Bullying Starts Early

One day, I went to pick up my daughter from her Pre-Kindergarten class like usual. When I opened the door and saw her, she was not her normal, happy self. I could tell instantly that something was different and asked her right away what was wrong. She was unusually quiet and the teacher said she had a good day but it sure didn’t look like it. The teacher made some statement that she may be tired or hungry and I thought, that’s not normal for her, I’ll figure it out later.

As soon as we stepped out the door, she broke out into tears. Whoa! What just happened? I stopped, knelt down, and hugged her tight. I was overwhelming distraught by what could’ve happened and immediately asked her, what was wrong? What happened? She said “those girls” said my dress was ugly and they were being mean to me. OH WOW. WOW. I couldn’t believe it already started. I didn’t think I would be dealing with this at least until Kindergarten. I was so upset. I wanted to go back into that class, grab those girls, and spank them.

I was at a loss for what to do. I wanted to talk to the teacher but she just wanted to go home. So I held her for a few minutes and carried her. My head was spinning about what to do because I never really thought about it. I thought I had at least a year or so before I had to deal with that.

So now what do I do? Talk to the teacher? Talk to the parents? I definitely have to talk to the teacher. If I talk to the parents, that might get ugly, I decided to stay away from that especially considering how upset I was.

When we got home, I had a long talk with my then 4 year old. I realized that I could not protect her 24/7, which I knew but this was definitely a reality check. I had to teach her how to handle this on her own. I told her to stay away from those two girls. If they were around, walk away. If they tried to talk to her, just walk away. If they started to be mean, tell them to leave you alone or let them know they are being mean and you don’t like it and walk away. Ask to be moved if the get seated or lined up next to you. If they keep bothering you let the teacher know. I told her, find your friends and stay with them. Don’t let them bother you, you remember that mommy, daddy, sister, and grandma love you very much. People like that don’t deserve to be your friend and they don’t know what kind of friend they are missing. I told her to practice saying, stop, I don’t like it, you’re being mean or you’re not nice and I’m walking away.

I did tell the teacher that two girls were bothering my daughter if she could keep an eye out for any problems. Every day for several weeks, I checked in with Anna to see if anything had happened. She would tell me if she avoided the girls, if they tried to talk to her she communicated how mean they were and walked away, or if she just walked away. I was very proud of her, I can’t imagine how hard it was because she was very shy. She seemed to be okay but there were a couple instances when I would drop her off and she would let me know if one or both of the girls were around, I could see the anxiety on her face and in her voice. Talk about giving them the evil eye, I couldn’t help it. Ugh, it took everything not to pull those little girls aside and ask them what was wrong with them.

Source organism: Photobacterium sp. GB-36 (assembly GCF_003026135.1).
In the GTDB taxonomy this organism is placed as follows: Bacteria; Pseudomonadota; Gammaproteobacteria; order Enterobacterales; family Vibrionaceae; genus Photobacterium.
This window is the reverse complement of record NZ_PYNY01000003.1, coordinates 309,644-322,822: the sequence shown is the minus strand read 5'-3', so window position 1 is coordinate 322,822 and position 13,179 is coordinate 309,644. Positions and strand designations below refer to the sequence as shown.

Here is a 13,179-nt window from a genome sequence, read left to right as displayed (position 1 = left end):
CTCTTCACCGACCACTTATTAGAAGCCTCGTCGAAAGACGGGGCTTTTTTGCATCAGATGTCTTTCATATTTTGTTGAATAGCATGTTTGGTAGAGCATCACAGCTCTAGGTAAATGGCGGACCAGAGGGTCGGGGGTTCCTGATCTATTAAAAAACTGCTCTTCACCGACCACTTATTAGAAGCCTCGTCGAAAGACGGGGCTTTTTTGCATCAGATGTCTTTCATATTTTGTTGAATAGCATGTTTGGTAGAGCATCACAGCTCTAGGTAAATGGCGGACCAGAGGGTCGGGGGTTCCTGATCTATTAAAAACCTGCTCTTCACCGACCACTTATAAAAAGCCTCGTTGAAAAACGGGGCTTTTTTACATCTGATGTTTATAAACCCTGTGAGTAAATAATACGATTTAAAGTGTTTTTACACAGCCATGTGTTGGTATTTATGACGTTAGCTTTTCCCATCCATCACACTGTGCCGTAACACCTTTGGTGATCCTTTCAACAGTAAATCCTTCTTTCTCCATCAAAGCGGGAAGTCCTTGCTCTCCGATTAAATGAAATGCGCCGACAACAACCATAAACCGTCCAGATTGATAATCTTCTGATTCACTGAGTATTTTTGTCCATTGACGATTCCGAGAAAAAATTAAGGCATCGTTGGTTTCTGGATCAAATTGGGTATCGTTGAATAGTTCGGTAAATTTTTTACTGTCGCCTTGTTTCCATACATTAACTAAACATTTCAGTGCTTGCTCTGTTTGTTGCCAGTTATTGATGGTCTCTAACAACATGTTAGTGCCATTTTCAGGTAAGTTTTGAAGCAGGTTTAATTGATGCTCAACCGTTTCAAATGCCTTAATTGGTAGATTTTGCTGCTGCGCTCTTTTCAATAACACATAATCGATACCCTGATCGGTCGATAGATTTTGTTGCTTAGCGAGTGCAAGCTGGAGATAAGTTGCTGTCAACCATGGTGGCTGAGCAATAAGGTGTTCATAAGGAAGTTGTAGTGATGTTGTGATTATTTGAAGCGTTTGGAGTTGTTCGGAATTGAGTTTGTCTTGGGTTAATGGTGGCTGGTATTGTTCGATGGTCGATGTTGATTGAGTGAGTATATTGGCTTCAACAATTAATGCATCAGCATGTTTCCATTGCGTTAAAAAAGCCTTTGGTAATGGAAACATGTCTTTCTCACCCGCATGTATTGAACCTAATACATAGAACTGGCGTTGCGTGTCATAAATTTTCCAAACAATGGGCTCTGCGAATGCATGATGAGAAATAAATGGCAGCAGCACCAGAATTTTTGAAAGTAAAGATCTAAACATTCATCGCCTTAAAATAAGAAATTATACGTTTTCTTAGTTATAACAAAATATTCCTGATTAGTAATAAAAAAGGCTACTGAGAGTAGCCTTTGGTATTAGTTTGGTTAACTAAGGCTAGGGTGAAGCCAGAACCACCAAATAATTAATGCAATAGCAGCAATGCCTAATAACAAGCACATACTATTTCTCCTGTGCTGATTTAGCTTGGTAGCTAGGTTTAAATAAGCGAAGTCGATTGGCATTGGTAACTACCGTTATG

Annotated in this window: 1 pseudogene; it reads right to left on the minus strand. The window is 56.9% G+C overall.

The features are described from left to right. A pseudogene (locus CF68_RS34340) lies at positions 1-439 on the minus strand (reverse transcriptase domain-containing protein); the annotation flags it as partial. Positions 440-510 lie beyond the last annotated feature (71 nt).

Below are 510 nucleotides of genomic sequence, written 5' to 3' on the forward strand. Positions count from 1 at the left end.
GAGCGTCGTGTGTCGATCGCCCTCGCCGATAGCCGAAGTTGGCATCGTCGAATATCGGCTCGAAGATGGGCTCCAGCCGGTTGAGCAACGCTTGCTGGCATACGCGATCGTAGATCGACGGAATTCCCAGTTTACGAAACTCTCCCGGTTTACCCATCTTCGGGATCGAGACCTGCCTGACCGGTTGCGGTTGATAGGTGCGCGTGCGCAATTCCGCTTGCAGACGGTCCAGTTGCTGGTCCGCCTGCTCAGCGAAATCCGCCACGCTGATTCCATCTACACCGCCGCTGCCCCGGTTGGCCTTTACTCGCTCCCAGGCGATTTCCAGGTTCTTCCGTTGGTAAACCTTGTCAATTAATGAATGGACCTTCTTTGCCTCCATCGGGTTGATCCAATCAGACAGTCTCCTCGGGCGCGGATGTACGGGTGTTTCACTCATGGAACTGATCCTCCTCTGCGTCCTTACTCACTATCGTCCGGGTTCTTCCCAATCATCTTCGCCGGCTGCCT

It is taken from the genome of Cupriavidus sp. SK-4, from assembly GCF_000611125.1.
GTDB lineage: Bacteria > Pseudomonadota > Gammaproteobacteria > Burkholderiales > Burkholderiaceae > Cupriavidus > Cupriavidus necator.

They eventually left her alone and stopped bothering her.

Ironically, awhile before this, I was told that my daughter was being mean to her cousin. Something about spitting in his food, I didn’t get the whole story, I don’t really know what happened but that’s what I was told by his mom who says she witnessed it. Oh man. This was hard to hear. I found it really hard to believe because she’s normally pretty well behaved, at least to my knowledge. I had to address it because it’s not okay. I had to ask why and remind her of the “golden rule”. Had this continued or become a consistent complaint, I would have to sit her down for a serious conversation. One that includes, encouraging her to communicate feelings, asking is there something she’s not telling me, that may be bothering her? What can I do to make things better? Luckily, I haven’t heard any other incidents since but that just could be that no one has said anything. I’m hoping that she understands that it is not okay to be mean or a bully.

As a parent, both situations are tough. It’s hard to imagine our kids being the bully and our kids getting bullied.

It’s hard to find that fine line between kids just being mean and actual bullying. So I think to myself that probably neither one of those behaviors should be tolerated and as an adult we have a responsibility to stop it. I don’t let my kids be mean and I talk to other kids being mean because they should be aware that it is not ok.

My husband also has zero tolerance for that behavior and will tell the child to take him to their parents.

The earlier we can catch bullying and mean behaviors, I hope kids learn and can teach each other along the way by vocalizing that it’s not ok. Guide with the Golden rule because it’s a really good guide to live by.

What is your experience and how did you handle mean or bully behavior? Please share!

2 thoughts on “Bullying Starts Early”

  1. I wish I could tell you that it changes with time. It does not, it gets worse the older they get.

    Of course my kids are older and the experiences they’ve had are a lot different. Every time it’s something different or a little harder to resolve. But the idea is similar, we encourage our kids to be kind and respectful of others. If you can’t say anything nice, then don’t say anything at all.

    I just encouraged them to be strong, to have confidence & as they get older to speak up. The worse feeling to a little one is probably thinking they can’t say anything. When indeed they should be.


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